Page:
Rathnew is known by several names including ‘The Village,’ ‘The Thatched City,’ and the ‘Khaki Village. This is an area with a long, rich and varied heritage. Rathnew is royal ground due to the genealogy of it’s founder ‘Naoi.’ His father was Sedna Siothbach, King of Leinster, his grandfather was Lugaidh Lorrin, also a Leinster King after whom a Wicklow mountain is named. ‘Naoi’s’ brother Masc founded his settlement or Dun at what is now Dunamase in Portlaoise. (The Dun of masc.) ‘Naoi’ founded his settlement or rath at what is now modern day Rathnew. (The Rath of Naoi.) His name can only be found today in the placename. Anglicised down to Rathnew.
The name Ernene however, or St. Ernene as he later became, can be found in the sporting and cultural life of the village. He founded his church in Naoi’s territory. The remains of his church can be found there to this day at the old graveyard. As a novice monk at Clonmacnoise he was looked down on by his fellow monks. A visitor, Columbanus, later St. Columba, chastised the monks for their treatment of Ernene and predicted that he would do great things. Ernene is associated with the old graveyard at Killadreenan in Newtown. His feast day is August 18th as is the feast day of the patron saint of Portmarnock in Dublin, who share their saint and feast day with Rathnew. St. Ernene died in the mid 630s.
It was recorded that Danish vikings having established a base at Wicklow later occupied Rathnew for a time but there is no physical proof unearthed to back this up.
Drumkay Church was located at modern day Knockrobbin when Wicklow lay in the Parish of Rathnew. Drumkay consisted of three distinct areas covering 8,640 acres. Drumkay Church stood in the smallest of these areas which was less than 8 acres. Drumkay may possibly be associated with two saints, St. Caerde and St. Coen, (St. Kevin.) The actual placename according to theological historians may mean the ‘Holy ridge of St. Coen.’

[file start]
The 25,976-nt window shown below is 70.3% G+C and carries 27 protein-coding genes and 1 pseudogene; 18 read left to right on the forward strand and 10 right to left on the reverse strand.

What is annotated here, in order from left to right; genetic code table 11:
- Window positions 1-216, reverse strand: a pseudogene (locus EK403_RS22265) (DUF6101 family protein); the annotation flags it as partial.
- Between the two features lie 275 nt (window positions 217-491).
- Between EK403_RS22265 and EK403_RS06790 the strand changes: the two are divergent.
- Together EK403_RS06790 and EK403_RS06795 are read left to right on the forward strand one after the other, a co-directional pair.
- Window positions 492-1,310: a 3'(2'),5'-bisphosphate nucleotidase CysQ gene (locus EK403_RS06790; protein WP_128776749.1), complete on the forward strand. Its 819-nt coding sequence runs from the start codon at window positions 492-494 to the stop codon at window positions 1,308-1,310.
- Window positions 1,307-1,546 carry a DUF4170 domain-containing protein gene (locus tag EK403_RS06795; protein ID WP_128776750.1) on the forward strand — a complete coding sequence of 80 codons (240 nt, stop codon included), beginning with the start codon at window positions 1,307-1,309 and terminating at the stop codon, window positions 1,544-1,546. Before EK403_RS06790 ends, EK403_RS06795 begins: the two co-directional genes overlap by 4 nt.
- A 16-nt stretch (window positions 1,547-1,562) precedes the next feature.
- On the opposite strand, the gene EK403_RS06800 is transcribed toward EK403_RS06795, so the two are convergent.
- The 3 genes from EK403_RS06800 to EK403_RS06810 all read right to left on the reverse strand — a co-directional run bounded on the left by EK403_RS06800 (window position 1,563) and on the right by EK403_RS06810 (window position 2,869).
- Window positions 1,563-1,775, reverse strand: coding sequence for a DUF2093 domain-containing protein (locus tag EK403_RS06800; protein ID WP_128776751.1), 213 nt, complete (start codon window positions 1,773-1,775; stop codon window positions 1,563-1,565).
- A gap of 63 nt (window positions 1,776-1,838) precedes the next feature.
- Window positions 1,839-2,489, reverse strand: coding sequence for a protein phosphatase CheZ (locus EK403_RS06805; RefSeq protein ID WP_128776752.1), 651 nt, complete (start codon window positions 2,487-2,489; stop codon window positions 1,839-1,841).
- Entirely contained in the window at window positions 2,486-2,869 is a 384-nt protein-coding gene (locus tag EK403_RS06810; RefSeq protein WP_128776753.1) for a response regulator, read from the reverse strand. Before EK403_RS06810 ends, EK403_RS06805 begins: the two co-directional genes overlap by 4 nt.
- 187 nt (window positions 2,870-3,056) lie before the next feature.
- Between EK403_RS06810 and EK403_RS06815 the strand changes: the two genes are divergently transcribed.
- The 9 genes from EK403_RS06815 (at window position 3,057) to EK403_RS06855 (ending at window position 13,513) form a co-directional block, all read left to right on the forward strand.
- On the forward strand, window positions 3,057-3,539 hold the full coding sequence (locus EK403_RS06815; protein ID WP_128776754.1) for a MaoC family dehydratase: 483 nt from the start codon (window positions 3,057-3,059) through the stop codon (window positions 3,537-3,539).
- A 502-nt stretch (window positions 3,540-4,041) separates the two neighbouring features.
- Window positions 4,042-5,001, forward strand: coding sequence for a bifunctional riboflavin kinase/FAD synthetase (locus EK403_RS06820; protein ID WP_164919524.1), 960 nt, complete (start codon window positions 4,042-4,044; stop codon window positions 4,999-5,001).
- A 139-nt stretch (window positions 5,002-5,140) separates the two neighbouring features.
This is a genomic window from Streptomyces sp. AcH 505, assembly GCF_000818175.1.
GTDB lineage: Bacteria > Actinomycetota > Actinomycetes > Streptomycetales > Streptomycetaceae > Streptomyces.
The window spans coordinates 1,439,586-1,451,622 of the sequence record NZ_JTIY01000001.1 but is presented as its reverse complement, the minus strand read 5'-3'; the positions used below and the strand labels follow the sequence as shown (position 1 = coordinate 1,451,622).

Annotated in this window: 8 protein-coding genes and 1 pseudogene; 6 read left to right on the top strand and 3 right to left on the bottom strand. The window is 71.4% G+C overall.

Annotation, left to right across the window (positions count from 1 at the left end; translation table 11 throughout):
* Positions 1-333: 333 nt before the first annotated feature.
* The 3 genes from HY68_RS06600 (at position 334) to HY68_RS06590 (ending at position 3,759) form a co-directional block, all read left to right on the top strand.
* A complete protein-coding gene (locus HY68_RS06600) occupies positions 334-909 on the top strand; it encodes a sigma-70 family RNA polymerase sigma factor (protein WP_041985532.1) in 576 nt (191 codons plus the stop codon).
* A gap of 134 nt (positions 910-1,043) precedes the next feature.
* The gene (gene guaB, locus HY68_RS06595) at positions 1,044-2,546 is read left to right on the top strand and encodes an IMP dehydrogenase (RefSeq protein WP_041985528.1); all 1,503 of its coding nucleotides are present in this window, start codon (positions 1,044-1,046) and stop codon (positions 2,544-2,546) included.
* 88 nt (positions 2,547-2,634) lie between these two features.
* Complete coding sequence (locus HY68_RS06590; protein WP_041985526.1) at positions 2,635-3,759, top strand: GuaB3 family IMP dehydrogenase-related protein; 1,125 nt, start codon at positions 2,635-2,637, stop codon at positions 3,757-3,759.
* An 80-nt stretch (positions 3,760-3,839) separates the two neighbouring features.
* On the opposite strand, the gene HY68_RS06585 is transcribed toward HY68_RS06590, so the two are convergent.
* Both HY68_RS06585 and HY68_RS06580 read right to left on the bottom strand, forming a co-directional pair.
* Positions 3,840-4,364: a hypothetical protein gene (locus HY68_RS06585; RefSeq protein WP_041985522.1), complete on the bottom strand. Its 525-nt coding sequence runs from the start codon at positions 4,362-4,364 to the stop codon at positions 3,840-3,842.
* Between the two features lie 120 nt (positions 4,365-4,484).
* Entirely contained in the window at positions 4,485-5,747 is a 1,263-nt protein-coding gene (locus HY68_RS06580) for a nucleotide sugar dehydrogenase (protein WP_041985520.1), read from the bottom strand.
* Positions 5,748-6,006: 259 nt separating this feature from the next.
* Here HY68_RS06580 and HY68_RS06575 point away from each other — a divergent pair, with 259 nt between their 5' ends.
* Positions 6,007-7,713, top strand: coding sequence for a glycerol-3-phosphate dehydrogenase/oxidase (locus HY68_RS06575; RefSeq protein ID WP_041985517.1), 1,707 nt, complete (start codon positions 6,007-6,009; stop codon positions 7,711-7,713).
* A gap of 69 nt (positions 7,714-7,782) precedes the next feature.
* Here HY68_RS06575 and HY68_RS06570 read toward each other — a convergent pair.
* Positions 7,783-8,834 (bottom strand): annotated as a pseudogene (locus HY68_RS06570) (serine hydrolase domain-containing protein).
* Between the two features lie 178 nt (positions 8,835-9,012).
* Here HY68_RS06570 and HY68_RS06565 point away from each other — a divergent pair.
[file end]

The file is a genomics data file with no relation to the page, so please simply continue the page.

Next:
With the coming of the Anglo-Normans the O’ Byrne clan lost one of the seats from which their leaders were elected. That of Sliocht Donnchadh na h-lubhraighe at Newrath. (‘The place of the Yews.’) The remains of an Anglo-Norman defended farmstead can still be found in the area and another settlement area was at Milltown, where a wealthy Anglo-Norman settler had a nasy divorce case.
By 1609 the area was under the English administration from Dublin Castle, the county of Wicklow was but three years old and it was said that there was a castle to be seen at Newrath at this time. All trace of this has vanished since. By the 1660s the Newrath Inn had been established and was a staging post on the Waterford to Dublin route. John Middleton was the man in charge by the late 1660s and was ably assisted by Darby the Smith. The blacksmith operated his forge from here and the horses were stabled at the Inn. The head of the Crown forces in Ireland and Commissioner of the Poll Tax, Abraham Yarner had settled here and a Lieutenant Yarner was listed as living there in 1668. One of the most famous visitors to Newrath Inn (Hunter’s Hotel) was Sir Walter Scott, the author of the Waverly novels.
When the Battle of the Boyne (1690) was over and King William emerged victorious, the vanquished King James fled south. He stopped at the Milltown stream and washed his hands there. By doing so he transfered his curse to the water. (‘The King’s Evil’ was the name put to the curse and once this happened it was said that the curse would last for eternity.) It is said that while at Dunganstown Castle he sat down on a seat but did not transfere the curse there. The waters of the stream at Milltown have been cursed ever since.
Priests and Rebels: